On a cold day before ski season, Jackson and I wandered deep into the Squamish Valley. Our drive led us to a beautiful view of Mount Cayley and Pyroclastic.

On our venture, we wandered onto a dirt road used by loggers two hours of out Squamish, BC. We only passed two cars coming down the rugged road. One couple we met on the road told us about their off-road experiences and warned us about falling trees as it was an old logging territory. Without thinking twice, we didn’t hesitate and decided to drive further up the steep and bumpy road. Our gas gauge started to blink red, so we decided to walk the rest of the way up the hill and into an empty forest. The pictures were taken from a scenic point we reached after hiking. During lunch, Jackson and I discussed the possible ages of trees being cut down trying to justify society’s need for these trees and purpose of them being sacrificed. We also dreamed of climbing the mountain in front of us, but later found out no one has ever summited them due to loose sliding rock. Once the sun started to set around 5:00 p.m., we decided it was time to get home. After hiking down and then driving about two turns down the rugged road, we found ourselves in trouble and disbelief. A large two hundred foot Western Hemlock tree had fallen right into the path of the road and there was no way we could go any further. Jackson and I stood awestruck. It seemed unreal for this tree to fall and especially right after the couple earlier warned us of such unfortunate situations. We weren’t going to worry or waste energy and time, so we put a solution together and headed back on the road.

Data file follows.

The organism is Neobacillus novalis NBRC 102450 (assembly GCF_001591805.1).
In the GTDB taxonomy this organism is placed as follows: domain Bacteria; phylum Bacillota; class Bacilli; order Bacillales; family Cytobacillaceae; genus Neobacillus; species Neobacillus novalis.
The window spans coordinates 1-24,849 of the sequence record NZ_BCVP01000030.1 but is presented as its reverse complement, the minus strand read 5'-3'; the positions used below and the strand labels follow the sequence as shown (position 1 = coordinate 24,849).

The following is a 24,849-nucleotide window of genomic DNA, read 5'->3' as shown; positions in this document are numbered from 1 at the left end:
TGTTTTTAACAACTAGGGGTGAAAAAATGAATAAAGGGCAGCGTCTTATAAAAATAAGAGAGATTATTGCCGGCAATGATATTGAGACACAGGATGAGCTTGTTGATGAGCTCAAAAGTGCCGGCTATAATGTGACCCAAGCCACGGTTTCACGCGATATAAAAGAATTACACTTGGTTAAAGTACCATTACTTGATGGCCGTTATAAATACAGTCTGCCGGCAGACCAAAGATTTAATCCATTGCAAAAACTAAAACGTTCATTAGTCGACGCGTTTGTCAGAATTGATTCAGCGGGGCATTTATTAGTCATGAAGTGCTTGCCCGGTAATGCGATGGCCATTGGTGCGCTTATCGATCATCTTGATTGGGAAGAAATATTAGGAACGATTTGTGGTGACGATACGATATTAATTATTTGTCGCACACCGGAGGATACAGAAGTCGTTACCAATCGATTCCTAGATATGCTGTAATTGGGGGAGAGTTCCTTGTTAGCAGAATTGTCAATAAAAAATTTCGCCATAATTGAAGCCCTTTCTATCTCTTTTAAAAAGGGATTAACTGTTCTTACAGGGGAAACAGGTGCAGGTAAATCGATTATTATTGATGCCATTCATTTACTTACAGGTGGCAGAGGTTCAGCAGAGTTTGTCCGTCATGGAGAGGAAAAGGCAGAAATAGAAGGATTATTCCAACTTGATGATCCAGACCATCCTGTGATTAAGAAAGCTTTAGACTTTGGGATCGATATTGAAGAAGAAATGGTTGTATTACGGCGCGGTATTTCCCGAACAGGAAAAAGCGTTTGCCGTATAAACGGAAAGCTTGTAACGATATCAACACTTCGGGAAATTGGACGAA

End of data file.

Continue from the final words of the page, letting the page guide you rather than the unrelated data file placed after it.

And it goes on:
Jackson and I had figured out that there still was an active logging site above and that we could access it by car. When we arrived, there were about ten men operating large equipment able to pull trees out of the ground and haul them down the valley. Our stomachs twisted and turned nervous about the situation and our perceived perceptions of the people that destroy perfectly good forests. Jackson and I walked up and waited for one of the men to leave his position and come talk us. He was a very friendly guy who offered to nicely remove the tree from the road for us so that we could continue on our way. An hour later down the road he chopped the tree into bits and led us down the mountain. We thanked him and asked for advice on what we could’ve done. His only remark was that we would have been stranded if the loggers weren’t there and we would have to have a SAT phone to call for help. That day, we were so thankful that they were so kind to us. This experience came with valuable lessons. Jackson and I learned not to judge people based on their job and always appreciate what we have and all of the kind people in this world. We now carry a saw whenever we are around those roads again, in case we run into more similar situations. We figure we had some good karma that day saved up. 

-Petra Zeiler